"3. Last but not least, the major enemy, the strategic adversary is fascism (whereas Anti-Oedipus’ opposition to the others is more of a tactical engagement). And not only historical fascism, the fascism of Hitler and Mussolini - which was able to mobilize and use the desire of the masses so effectively - but also the fascism in us all, in our heads and in our everyday behaviour, the fascism that causes us to love power, to desire the very thing that dominates and exploits us."
- Michel Foucault, Preface to Deleuze and Guattari’s Anti-Oedipus: Capitalism and Schizophrenia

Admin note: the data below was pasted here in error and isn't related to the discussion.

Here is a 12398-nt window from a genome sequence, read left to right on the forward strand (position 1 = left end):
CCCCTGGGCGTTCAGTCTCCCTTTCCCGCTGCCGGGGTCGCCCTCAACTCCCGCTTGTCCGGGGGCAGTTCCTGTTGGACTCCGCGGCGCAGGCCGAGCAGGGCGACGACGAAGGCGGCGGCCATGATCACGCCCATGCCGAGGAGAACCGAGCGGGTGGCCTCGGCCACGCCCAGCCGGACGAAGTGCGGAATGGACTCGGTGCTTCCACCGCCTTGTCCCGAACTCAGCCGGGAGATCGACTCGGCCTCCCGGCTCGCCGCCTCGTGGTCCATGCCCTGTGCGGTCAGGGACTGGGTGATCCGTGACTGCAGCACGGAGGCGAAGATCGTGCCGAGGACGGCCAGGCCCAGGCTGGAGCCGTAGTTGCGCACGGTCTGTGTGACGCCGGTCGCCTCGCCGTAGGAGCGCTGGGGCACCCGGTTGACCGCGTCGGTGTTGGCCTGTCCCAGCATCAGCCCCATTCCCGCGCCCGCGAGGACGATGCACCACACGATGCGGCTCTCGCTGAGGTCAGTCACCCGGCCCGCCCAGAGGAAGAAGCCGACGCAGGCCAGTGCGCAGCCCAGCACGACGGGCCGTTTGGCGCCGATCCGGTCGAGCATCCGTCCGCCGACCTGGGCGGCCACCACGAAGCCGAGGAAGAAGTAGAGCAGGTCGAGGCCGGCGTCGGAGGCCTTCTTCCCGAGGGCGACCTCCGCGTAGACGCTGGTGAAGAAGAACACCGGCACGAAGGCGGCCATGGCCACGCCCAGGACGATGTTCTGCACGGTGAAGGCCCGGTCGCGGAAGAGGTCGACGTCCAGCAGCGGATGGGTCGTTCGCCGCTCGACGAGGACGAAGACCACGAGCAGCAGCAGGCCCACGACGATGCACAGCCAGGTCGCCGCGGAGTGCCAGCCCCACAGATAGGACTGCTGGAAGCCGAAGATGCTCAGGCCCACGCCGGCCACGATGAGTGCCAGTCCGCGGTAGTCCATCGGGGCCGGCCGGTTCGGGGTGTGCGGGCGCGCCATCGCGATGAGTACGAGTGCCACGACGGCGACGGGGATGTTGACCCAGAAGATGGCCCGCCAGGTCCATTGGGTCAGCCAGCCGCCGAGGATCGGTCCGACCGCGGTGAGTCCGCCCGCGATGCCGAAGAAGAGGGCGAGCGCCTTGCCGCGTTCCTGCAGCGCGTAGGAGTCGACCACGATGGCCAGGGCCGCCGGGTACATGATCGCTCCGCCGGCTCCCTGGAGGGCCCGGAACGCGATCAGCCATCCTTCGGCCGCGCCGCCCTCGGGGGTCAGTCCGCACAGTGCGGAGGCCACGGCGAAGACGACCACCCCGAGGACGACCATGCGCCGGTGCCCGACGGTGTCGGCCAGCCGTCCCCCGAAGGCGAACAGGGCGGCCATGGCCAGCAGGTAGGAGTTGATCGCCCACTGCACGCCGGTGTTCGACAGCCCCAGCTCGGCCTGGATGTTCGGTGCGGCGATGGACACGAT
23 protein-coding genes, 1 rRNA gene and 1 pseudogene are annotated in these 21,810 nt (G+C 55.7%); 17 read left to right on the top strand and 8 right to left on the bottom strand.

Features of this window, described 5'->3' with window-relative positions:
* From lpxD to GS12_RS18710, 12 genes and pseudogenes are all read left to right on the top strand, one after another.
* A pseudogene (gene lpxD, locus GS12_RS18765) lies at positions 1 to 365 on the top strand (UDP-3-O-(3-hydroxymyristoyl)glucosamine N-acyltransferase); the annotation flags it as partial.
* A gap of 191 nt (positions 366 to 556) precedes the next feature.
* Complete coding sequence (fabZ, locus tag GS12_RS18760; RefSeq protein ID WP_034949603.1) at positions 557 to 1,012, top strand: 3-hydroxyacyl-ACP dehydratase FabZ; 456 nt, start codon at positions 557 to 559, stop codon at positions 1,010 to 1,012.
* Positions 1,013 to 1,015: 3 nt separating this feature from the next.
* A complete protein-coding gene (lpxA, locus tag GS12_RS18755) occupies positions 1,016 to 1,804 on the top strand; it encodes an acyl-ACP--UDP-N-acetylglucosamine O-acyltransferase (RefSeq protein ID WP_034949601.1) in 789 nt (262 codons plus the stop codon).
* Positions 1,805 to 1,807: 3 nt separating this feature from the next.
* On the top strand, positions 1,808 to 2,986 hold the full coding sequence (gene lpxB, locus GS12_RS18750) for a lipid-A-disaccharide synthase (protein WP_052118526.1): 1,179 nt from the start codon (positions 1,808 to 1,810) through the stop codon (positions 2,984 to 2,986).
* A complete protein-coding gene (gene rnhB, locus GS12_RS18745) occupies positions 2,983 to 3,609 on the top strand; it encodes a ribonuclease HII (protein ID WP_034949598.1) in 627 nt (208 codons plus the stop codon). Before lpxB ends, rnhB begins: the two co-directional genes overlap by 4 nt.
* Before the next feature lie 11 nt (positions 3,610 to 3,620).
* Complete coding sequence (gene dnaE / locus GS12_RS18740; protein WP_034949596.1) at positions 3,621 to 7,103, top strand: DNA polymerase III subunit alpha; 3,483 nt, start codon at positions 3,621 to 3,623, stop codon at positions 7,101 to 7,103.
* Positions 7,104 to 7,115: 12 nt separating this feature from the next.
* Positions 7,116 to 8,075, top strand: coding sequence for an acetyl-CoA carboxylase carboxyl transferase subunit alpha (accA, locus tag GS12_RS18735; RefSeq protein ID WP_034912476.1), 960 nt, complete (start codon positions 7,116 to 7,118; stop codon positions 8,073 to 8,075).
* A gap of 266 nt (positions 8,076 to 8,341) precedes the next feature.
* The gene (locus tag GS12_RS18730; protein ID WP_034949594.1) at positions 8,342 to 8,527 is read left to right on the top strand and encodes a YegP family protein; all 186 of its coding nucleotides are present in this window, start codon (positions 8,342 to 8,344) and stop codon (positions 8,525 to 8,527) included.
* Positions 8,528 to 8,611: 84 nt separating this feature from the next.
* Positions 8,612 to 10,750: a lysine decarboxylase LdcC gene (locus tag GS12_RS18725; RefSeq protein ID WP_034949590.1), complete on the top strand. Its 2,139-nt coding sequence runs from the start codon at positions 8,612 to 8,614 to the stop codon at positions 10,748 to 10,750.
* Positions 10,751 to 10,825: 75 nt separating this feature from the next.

"A theory is exactly like a box of tools. It has nothing to do with the signifier. It must be useful. It must function. And not for itself. If no one uses it, beginning with the theoretician himself (who then ceases to be a theoretician), then the theory is worthless or the moment is inappropriate. We don’t revise a theory, but construct new ones; we have no choice but to make others. It is strange that it was Proust, an author thought to be a pure intellectual, who said it so clearly: treat my book as a pair of glasses directed to the outside; if they don’t suit you, find another pair; I leave it to you to find your own instrument, which is necessarily an investment for combat. A theory does not totalise; it is an instrument for multiplication and it also multiplies itself. It is in the nature of power to totalise and it is your position. and one I fully agree with, that theory is by nature opposed to power. As soon as a theory is enmeshed in a particular point, we realise that it will never possess the slightest practical importance unless it can erupt in a totally different area. This is why the notion of reform is so stupid and hypocritical. Either reforms are designed by people who claim to be representative, who make a profession of speaking for others, and they lead to a division of power, to a distribution of this new power which is consequently increased by a double repression; or they arise from the complaints and demands of those concerned. This latter instance is no longer a reform but revolutionary action that questions (expressing the full force of its partiality) the totality of power and the hierarchy that maintains it."